• Use whole milk and avoid diet yoghurts;
  • Include sugary and fatty foods and drinks, e.g. chocolate, biscuits, cakes and sugary drinks. These are useful to increase energy intake when your food intake is low. Take care not to eat too many of these in place of other foods, as they often contain empty calories.

Eat little and often – eat something every 1-2 hours if you can. Nourishing foods that are often well tolerated include cereal with milk, tuna/chicken sandwiches, peanut butter on toast, soups, crackers, breadsticks and other dry starchy foods.

If you can’t keep foods down, try not to worry. Keeping fluids down is the most important thing during severe bouts of sickness. Try drinking fluids high in energy and protein, to maximise the nutritional content of drinks. Milky drinks, like milkshakes and hot chocolate are great options as they contain energy and protein. You could even add a dash or cream and grated chocolate to pack in extra calories. Soups make a great drink too, as you can add extra cream and cheese to increase the calories.

If you are losing weight, your doctor or dietitian may recommend a short course of sip supplements. These supplements are available on prescription, and come in milkshake, fruit juice, soup or yoghurt styles, according to your preference. They are high in energy and protein, and contain added vitamins and minerals to help you to regain your energy and strength.

Complications of HG and dietary remedies

Dehydration, malnutrition and prolonged vomiting may lead to a number of associated symptoms, as shown in this table. Try these dietary remedies:

Complications Dietary remedies
Constipation Drink plenty. Increase fibre intake from fruits, vegetables and wholegrains. Try dried fruit or prune juice at breakfast.
Cracked lips and mouth sores Drink plenty. Consider taking a multivitamin tablet suitable for pregnancy.
Acid reflux Eat slowly, sitting upright. Eat small, frequent meals. Avoid fatty and spicy foods. Avoid eating within 2 hours of bedtime.
Sleep problems Try a warm milky drink before bed.
Vitamin and mineral deficiencies Eat a balance. Eat little and often, every 1-2 hours. Consider taking a multivitamin tablet suitable for pregnancy (take this at the time of day you are least likely to vomit).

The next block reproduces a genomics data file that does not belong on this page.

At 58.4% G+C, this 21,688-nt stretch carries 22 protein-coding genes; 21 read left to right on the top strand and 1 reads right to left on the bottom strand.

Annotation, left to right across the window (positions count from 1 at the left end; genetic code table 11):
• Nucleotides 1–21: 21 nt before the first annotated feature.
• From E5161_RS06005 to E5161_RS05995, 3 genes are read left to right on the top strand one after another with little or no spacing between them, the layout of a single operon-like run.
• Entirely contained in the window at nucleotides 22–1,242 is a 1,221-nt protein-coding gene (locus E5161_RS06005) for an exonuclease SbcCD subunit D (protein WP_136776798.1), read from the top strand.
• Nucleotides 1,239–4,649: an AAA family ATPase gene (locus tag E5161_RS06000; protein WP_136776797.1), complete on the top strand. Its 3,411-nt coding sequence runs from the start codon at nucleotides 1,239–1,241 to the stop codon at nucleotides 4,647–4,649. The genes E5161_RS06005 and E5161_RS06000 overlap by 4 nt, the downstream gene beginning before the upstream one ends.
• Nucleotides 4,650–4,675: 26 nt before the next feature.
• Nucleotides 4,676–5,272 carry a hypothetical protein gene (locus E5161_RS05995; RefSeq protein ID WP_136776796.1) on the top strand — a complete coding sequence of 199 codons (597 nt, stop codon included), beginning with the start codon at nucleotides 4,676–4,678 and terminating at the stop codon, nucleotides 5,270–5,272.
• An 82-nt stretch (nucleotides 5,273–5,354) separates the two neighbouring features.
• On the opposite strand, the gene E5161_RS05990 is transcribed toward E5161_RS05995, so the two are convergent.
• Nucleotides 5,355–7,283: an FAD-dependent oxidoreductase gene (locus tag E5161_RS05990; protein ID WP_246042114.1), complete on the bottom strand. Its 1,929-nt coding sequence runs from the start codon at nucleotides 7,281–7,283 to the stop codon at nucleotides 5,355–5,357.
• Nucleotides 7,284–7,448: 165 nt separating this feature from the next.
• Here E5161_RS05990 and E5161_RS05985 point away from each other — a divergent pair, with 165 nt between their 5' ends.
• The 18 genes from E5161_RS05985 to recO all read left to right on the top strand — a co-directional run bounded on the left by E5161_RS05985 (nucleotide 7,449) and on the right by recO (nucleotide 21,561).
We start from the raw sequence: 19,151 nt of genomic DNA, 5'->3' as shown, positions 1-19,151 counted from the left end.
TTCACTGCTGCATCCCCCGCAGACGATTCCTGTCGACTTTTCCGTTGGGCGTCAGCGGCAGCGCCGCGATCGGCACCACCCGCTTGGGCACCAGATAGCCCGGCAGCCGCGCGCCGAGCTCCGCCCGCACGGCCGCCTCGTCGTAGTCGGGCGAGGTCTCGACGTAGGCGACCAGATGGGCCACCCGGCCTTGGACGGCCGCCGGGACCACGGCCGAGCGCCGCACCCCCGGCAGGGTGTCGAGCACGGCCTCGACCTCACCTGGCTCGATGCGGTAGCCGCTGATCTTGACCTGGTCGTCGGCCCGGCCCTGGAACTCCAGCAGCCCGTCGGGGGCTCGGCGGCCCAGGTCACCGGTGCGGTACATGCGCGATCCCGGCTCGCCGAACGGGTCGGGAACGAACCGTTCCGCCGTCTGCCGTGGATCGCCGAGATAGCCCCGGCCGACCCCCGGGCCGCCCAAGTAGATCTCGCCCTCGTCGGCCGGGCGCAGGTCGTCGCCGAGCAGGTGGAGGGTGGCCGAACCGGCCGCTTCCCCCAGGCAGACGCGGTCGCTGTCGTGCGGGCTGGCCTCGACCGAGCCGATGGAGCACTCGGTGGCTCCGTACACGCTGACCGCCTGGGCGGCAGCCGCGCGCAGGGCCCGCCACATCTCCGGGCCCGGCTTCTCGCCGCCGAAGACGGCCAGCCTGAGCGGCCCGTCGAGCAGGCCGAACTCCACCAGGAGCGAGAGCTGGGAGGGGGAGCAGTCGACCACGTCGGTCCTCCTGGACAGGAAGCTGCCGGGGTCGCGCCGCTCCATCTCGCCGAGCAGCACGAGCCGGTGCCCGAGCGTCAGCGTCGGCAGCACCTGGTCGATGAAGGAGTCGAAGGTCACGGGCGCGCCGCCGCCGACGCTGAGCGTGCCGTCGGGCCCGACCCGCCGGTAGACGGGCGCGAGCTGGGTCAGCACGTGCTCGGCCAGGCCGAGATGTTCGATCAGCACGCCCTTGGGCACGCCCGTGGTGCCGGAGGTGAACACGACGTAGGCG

Top tips for curbing nausea

  • Sipping on drinks throughout the day may help. Try cold drinks, fizzy drinks, smoothies and fruit drinks
  • Try ice lollies, icecream and ice cubes of frozen fruit juices; they’re a great way of keeping your fluids up too
  • Bland foods may be easier on the stomach. Avoid overly spicy food, sweet desserts, greasy or fried foods. If you can’t stomach meats and fish, go veggie and try more beans, chickpeas and lentils
  • You may tolerate dry foods better. Try crackers, toast or plain biscuits



What about ginger and herbal remedies?

A small study showed that fresh root ginger, or ginger taken as 250mg oral capsules 4 times a day may help (if taken for 4 days). Take ginger cautiously if you’re on anti-coagulant medication. You could also try ginger biscuits, ginger cake and ginger beer. Peppermint and chamomile teas are available and may have some effect in some women.

Where can I go for further support?

If you are suffering from HG and need further support through your pregnancy, you can get in touch with UK charity Pregnancy Sickness Support. As well as providing support by telephone, their website features useful resources and an online forum where you can connect with other HG sufferers and trained support volunteers.

  • REFERENCES

    Jewell D and Young G (2003) Interventions for nausea and vomiting in early pregnancy. Cochrane Database Syst Rev. (4):CD000145.

    NHS Choices. Nausea and morning sickness (Accessed 29th July 2013)

    Vutyavanich T, Kraisarin T and Ruangsri R (2001) Ginger for nausea and vomiting in pregnancy: randomized, double-masked, placebo-controlled trial. Obstet Gynecol. 97(4):577-582.

    Wegrzyniak LJ, Repke JT and Ural SH (2012) Treatment of Hyperemesis Gravidarum. Rev Obstet Gynaecol. 5(2):78-84.